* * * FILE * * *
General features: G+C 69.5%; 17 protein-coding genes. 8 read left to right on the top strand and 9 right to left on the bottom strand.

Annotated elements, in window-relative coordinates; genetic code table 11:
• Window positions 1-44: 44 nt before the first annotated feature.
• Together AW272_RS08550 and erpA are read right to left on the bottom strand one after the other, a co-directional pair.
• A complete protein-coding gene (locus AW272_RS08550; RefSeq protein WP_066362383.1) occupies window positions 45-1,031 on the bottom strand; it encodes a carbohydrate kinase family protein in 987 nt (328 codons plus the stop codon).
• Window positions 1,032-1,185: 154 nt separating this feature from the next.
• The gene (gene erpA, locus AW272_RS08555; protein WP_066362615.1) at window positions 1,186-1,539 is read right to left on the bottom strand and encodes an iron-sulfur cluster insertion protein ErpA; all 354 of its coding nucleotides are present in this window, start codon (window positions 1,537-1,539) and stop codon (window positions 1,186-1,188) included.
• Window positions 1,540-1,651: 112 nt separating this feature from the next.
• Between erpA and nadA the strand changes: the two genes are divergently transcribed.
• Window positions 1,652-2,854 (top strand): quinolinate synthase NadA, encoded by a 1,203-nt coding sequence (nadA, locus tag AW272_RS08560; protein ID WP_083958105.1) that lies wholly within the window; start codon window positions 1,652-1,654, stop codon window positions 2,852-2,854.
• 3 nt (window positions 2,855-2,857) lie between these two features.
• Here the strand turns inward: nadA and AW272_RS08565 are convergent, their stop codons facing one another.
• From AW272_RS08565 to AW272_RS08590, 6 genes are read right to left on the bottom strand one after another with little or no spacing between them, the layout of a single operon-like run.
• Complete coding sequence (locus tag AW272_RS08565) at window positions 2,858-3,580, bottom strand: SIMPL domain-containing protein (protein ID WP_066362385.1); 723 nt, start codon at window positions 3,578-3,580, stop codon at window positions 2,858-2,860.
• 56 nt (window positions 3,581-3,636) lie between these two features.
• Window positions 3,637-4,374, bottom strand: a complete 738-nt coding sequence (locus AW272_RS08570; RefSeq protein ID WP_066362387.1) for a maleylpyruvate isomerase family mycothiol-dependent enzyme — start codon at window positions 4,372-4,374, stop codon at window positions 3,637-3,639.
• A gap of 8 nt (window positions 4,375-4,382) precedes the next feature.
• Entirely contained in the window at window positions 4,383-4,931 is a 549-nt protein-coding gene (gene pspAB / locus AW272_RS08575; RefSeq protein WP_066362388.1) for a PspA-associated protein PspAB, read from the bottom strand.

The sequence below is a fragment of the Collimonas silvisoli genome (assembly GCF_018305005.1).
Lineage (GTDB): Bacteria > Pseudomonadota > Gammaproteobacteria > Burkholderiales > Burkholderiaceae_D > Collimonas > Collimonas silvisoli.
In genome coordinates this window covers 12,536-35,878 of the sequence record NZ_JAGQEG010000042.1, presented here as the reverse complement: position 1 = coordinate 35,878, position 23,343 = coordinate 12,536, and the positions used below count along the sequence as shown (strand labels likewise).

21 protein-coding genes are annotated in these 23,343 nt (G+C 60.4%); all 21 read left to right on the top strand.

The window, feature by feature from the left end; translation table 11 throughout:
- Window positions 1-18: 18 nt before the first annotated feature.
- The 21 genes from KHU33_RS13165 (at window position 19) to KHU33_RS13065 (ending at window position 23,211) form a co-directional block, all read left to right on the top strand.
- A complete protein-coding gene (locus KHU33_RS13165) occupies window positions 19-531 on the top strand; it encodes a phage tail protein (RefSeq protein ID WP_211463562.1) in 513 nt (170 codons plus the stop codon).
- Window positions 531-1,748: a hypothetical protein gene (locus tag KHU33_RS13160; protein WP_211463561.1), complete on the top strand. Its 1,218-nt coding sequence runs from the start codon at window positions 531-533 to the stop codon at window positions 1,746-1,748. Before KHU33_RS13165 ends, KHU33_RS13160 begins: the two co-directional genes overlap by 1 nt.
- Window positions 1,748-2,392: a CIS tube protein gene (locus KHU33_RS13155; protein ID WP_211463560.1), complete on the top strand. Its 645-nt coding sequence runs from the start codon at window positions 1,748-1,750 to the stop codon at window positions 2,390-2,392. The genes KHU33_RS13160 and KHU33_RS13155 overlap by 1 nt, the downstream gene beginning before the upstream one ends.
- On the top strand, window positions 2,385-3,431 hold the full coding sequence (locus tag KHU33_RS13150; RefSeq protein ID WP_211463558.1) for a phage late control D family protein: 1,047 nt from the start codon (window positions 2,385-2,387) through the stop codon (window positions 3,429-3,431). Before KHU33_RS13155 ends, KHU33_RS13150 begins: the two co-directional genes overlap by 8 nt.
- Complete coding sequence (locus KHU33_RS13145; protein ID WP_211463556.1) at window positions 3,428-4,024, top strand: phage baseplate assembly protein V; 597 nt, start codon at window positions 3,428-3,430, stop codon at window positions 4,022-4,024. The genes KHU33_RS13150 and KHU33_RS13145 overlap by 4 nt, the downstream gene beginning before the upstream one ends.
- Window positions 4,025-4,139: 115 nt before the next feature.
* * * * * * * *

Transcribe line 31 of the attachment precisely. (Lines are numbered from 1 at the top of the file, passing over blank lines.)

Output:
- Window positions 4,025-4,139: 115 nt before the next feature.